Acoustic Shock Caused By Alarms or Sirens

How do we measure sound? And how loud is an alarm? What happens when we take a call where an alarm or siren is ringing at the other end?

What is a Decibel Scale?

The Decibel scale is used to measure the intensity of sound. It is based on a logarithmic scale with multiples of 10. Human perception of sound has a roughly logarithmic response to the intensity of sound. This means that when a sound increases by 10 decibels, it is 10 times louder. This is different from what the ear perceives. The ear will perceive 80 dB twice as loud as 70 dB.

 

How loud is an alarm?

A fire alarm standard minimum dB is 65dB but can reach up to 120dB and more. 120dB is 37 times louder than 70dB! While 65dB is equivalent to a noisy office, 120dB is the sound of an airplane taking off. Researchers studying hearing loss in the workplace found that people being exposed to noise levels at 85db or higher for prolonged periods of time are at risk of hearing loss.

What is Acoustic Shock?

Acoustic shock is an incident caused by an unexpected loud, high frequency, sound. These sounds include alarms, sirens, fax machine tones or malicious calls. Operators react to the sound with an instinctive startle reflex, symptoms include injuries such as hearing loss, tinnitus and pain to the ear, neck and head. Furthermore fear of sound, as well as hypersensitivity to sound can be experienced.

Have you been affected by an acoustic shock incident? Would you share your experience for the benefit of other readers? Please tell us your story.

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5 Myths about Acoustic Shock

Dispelling-Myths

Myth 1: I cannot get Acoustic Shock from sounds below 118 dB

Wrong! Research from Australia and Denmark suggest that the current recommended safeguard limit of 118dB will not prevent all instances of acoustic shock damage. The research suggested that an acoustic incident triggering an acoustic shock is frequently a tone at the level of 82 to 110 dB and in the frequency range of 2.3 to 3.4 kHz (Ref.Westcott*1). Thus, the 118db safeguard limit will not protect you from acoustic shock.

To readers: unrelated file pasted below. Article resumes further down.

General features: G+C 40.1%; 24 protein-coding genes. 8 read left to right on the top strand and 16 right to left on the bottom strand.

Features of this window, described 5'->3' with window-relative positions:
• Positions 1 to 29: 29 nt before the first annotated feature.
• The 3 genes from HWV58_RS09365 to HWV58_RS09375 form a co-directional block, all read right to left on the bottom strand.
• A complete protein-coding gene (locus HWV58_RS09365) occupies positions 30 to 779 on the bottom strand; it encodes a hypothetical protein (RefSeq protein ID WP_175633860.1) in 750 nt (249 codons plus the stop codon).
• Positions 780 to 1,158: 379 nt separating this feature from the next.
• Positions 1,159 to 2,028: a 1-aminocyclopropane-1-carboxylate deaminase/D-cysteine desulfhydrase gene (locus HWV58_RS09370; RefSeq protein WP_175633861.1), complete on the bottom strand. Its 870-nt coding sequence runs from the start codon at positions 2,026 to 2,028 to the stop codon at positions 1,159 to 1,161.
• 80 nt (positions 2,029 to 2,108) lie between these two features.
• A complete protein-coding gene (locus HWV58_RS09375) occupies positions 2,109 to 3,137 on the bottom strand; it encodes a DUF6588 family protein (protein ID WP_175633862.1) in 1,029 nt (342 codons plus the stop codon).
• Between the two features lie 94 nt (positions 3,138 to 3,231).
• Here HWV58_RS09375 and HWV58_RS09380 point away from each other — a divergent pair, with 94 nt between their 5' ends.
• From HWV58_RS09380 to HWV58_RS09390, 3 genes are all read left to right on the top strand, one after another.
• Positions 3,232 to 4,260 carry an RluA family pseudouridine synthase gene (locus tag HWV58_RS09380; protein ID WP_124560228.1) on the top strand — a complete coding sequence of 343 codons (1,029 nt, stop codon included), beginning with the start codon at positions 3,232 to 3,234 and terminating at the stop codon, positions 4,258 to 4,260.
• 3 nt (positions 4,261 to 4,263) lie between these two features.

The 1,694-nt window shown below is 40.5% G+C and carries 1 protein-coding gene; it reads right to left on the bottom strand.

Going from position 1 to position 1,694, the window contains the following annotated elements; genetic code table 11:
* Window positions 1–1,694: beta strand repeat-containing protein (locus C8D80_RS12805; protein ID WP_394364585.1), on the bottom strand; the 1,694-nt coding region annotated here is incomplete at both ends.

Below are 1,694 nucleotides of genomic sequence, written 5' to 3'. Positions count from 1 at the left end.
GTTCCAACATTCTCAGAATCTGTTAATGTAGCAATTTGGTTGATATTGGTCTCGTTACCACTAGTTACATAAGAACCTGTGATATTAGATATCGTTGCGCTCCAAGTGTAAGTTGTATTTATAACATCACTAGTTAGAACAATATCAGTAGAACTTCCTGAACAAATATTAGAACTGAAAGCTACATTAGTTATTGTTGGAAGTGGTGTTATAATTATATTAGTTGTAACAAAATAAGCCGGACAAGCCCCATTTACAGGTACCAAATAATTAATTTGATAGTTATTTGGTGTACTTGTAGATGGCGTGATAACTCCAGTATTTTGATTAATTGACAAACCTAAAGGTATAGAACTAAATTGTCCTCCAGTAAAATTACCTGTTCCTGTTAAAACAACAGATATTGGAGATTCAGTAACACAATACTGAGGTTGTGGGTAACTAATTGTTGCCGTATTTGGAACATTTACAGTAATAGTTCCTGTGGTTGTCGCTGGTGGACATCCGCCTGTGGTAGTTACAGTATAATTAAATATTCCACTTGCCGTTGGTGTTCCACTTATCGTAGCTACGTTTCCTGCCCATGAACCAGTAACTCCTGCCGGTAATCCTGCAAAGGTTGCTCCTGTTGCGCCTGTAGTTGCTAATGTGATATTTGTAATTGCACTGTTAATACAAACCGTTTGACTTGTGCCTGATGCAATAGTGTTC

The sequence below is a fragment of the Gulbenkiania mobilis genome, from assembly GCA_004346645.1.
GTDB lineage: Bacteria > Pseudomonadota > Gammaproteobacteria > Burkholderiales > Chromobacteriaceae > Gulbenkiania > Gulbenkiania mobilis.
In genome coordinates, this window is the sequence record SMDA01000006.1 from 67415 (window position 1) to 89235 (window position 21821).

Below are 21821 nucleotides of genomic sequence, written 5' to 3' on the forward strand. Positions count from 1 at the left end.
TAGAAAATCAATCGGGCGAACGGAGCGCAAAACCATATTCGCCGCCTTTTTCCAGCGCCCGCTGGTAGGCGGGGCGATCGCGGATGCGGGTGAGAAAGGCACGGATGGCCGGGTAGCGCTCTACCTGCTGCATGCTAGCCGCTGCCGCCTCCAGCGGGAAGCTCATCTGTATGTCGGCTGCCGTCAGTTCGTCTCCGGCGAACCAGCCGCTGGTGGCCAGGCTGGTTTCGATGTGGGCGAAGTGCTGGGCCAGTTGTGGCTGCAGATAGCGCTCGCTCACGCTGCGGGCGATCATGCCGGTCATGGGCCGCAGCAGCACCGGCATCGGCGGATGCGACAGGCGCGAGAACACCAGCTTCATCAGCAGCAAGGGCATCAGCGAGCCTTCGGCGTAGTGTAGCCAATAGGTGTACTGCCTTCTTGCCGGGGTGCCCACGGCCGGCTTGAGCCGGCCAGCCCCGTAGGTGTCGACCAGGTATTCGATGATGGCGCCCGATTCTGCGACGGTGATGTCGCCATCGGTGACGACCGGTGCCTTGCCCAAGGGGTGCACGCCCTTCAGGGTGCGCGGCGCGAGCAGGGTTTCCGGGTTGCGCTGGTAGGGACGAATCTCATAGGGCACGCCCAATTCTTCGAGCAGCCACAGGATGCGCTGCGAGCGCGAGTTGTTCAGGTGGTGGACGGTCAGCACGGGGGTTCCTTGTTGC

118db

Myth 2: My headset protects me from Acoustic Shock

Wrong! The reality is that acoustic incidents happen at noise levels below 118dB so even if your headset is compliant with typical telecoms headset standards, it will not protect you from acoustic shock. The average human pain threshold stands at 110dB, making any noise above 110dB painful for the person subjected to them. Levels up to 118dB are allowed by headset noise limiters making you and your staff susceptible to acoustic shock incidents.

Myth 3: Noise at Work Amplifiers protect you from Acoustic Shock

Wrong! Noise At Work amplifiers will only ensure you comply with the average 85dB sound exposure over an 8 hour working day. Most amplifiers will let sounds up to 118dB through, meaning you could be subjected to an Acoustic Shock incident.

Myth 4: Acoustic Shock will not have long lasting effects on the sufferer.

Wrong! Acoustic shock is a very serious issue. Symptoms not only vary from temporary impairment such as pain, muffled hearing, nausea and loss of balance but can lead to more serious and long term issues such as tinnitus. While permanent hearing loss is difficult to measure, people often suffer the symptoms of hearing loss. This typically means that they cannot tolerate loud noises such as a crying child or the ping of a microwave. Sufferers frequently also experience depression and anxiety making it difficult for them to continue to do their job.

Myth 5: The Noise at work regulation protects me from Acoustic Shock

Wrong! Not all USB and PC headsets have the same 118dB cut off as telecom headsets do. PC headsets are outside of the standard telecom legislation used for traditional contact centre headsets. Some PC headsets comply with the 118dB upper limit. Some do not. This can be harmful for you and your staff’s hearing. If you are using USB headsets it is vital that you check the equipment that you are using  to safeguard your hearing long term.

For more information on acoustic shock and how to prevent: http://www.com-solutions.co.uk/m4n?oid=1582